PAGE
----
Lanvis - General Information
An antineoplastic compound which also has antimetabolite action. The drug is used in the therapy of acute leukemia. [PubChem]
Pharmacology of Lanvis
Lanvis is an antineoplastic anti-metabolite used in the treatment of several forms of leukemia including acute nonlymphocytic leukemia. Anti-metabolites masquerade as purine or pyrimidine - which become the building blocks of DNA. They prevent these substances becoming incorporated in to DNA during the "S" phase (of the cell cycle), stopping normal development and division. Lanvis was first synthesized and entered into clinical trial more than 30 years ago. It is a 6-thiopurine analogue of the naturally occurring purine bases hypoxanthine and guanine. Intracellular activation results in incorporation into DNA as a false purine base. An additional cytotoxic effect is related to its incorporation into RNA. Lanvis is cross-resistant with mercaptopurine. Cytotoxicity is cell cycle phase-specific (S-phase).
Lanvis for patients
Patients should be informed that the major toxicities of thioguanine are related to myelosuppression, hepatotoxicity, and gastrointestinal toxicity. Patients should never be allowed to take the drug without medical supervision and should be advised to consult their physician if they experience fever, sore throat, jaundice, nausea, vomiting, signs of local infection, bleeding from any site, or symptoms suggestive of anemia. Women of childbearing potential should be advised to avoid becoming pregnant.
There is usually complete cross-resistance between PURINETHOL (mercaptopurine) and TABLOID brand Thioguanine.
As there is in vitro evidence that aminosalicylate derivatives (e.g., olsalazine, mesalazine, or sulphasalazine) inhibit the TPMT enzyme, they should be administered with caution to patients receiving concurrent thioguanine therapy.
Thioguanine should not be used in patients whose disease has demonstrated prior resistance to this drug. In animals and humans, there is usually complete cross-resistance between PURINETHOL (mercaptopurine) and TABLOID brand Thioguanine.
Additional information about Lanvis
Lanvis Indication: For remission induction and remission consolidation treatment of acute nonlymphocytic leukemias.
Mechanism Of Action: Lanvis competes with hypoxanthine and guanine for the enzyme hypoxanthine-guanine phosphoribosyltransferase (HGPRTase) and is itself converted to 6-thioguanilyic acid (TGMP), which reaches high intracellular concentrations at therapeutic doses. TGMP interferes with the synthesis of guanine nucleotides by its inhibition of purine biosynthesis by pseudofeedback inhibition of glutamine-5-phosphoribosylpyrophosphate amidotransferase, the first enzyme unique to the de novo pathway of purine ribonucleotide synthesis. TGMP also inhibits the conversion of inosinic acid (IMP) to xanthylic acid (XMP) by competition for the enzyme IMP dehydrogenase. Lanvis nucleotides are incorporated into both the DNA and the RNA by phosphodiester linkages, and some studies have shown that incorporation of such false bases contributes to the cytotoxicity of thioguanine. Its tumor inhibitory properties may be due to one or more of its effects on feedback inhibition of de novo purine synthesis; inhibition of purine nucleotide interconversions; or incorporation into the DNA and RNA. The overall result of its action is a sequential blockade of the utilization and synthesis of the purine nucleotides.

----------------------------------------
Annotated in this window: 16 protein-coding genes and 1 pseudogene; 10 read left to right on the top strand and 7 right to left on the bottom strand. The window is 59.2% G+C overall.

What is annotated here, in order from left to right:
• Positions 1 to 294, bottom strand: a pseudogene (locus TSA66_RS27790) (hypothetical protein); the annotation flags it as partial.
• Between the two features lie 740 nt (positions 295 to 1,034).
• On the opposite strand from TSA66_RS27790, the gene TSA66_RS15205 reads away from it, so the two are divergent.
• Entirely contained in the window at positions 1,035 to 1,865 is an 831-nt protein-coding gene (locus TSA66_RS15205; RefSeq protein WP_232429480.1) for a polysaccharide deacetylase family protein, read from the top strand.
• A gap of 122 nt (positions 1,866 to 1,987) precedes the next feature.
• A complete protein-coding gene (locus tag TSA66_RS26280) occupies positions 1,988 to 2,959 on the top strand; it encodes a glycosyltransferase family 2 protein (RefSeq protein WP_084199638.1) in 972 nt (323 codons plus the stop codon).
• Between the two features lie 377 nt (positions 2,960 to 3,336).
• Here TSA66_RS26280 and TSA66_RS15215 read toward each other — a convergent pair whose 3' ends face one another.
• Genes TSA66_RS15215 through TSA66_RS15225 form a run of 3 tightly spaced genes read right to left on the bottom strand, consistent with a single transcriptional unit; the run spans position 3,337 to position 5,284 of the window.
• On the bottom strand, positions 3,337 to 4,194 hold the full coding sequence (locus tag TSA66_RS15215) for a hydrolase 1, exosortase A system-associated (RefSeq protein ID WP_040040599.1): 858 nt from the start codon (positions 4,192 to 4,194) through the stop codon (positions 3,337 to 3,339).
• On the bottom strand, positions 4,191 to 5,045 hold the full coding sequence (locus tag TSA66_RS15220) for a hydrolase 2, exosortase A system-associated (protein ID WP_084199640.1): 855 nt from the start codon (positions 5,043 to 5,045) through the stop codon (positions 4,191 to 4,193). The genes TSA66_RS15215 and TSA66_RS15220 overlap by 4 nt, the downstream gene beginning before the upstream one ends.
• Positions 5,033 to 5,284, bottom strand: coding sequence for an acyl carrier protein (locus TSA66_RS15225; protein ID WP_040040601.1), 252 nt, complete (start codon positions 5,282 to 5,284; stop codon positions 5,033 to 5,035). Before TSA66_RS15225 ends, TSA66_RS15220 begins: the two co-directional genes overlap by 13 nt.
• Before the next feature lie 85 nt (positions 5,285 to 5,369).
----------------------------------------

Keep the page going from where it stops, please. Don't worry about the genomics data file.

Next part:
Drug Interactions: Not Available
Food Interactions: Not Available
Generic Name: Thioguanine
Synonyms: TG; ThG; Tioguanine; Tioguanin; 6-Thioguanine; 6-Mercaptoguanine; 6-Mercapto-2-aminopurine; 2-Aminopurine-6-thiol; 2-Aminopurine-6(1H)-thione; 2-Aminopurin-6-thiol; 2-Amino-6-purinethiol; 2-Amino-6-merkaptopurin; 2-Amino-6-mercaptopurine; 2-Amino 6MP
Drug Category: Antimetabolites, Antineoplastic
Drug Type: Small Molecule; Approved
Absorption: Absorption of an oral dose is incomplete and variable, averaging approximately 30% of the administered dose (range: 14% to 46%)
Toxicity (Overdose): Oral, mouse: LD50 = 160 mg/kg. Symptoms of overdose include nausea, vomiting, malaise, hypotension, and diaphoresis.
Protein Binding: Not Available
Biotransformation: Hepatic. First converted to 6-thioguanilyic acid (TGMP). TGMP is further converted to the di- and tri-phosphates, thioguanosine diphosphate (TGDP) and thioguanosine triphosphate (TGTP) by the same enzymes that metabolize guanine nucleotides.
Half Life: 80 minutes (range 25-240 minutes)
Dosage Forms of Lanvis: Tablet Oral
Chemical IUPAC Name: 2-amino-3,7-dihydropurine-6-thione
Chemical Formula: C5H5N5S
Thioguanine on Wikipedia: https://en.wikipedia.org/wiki/Thioguanine
Organisms Affected: Humans and other mammals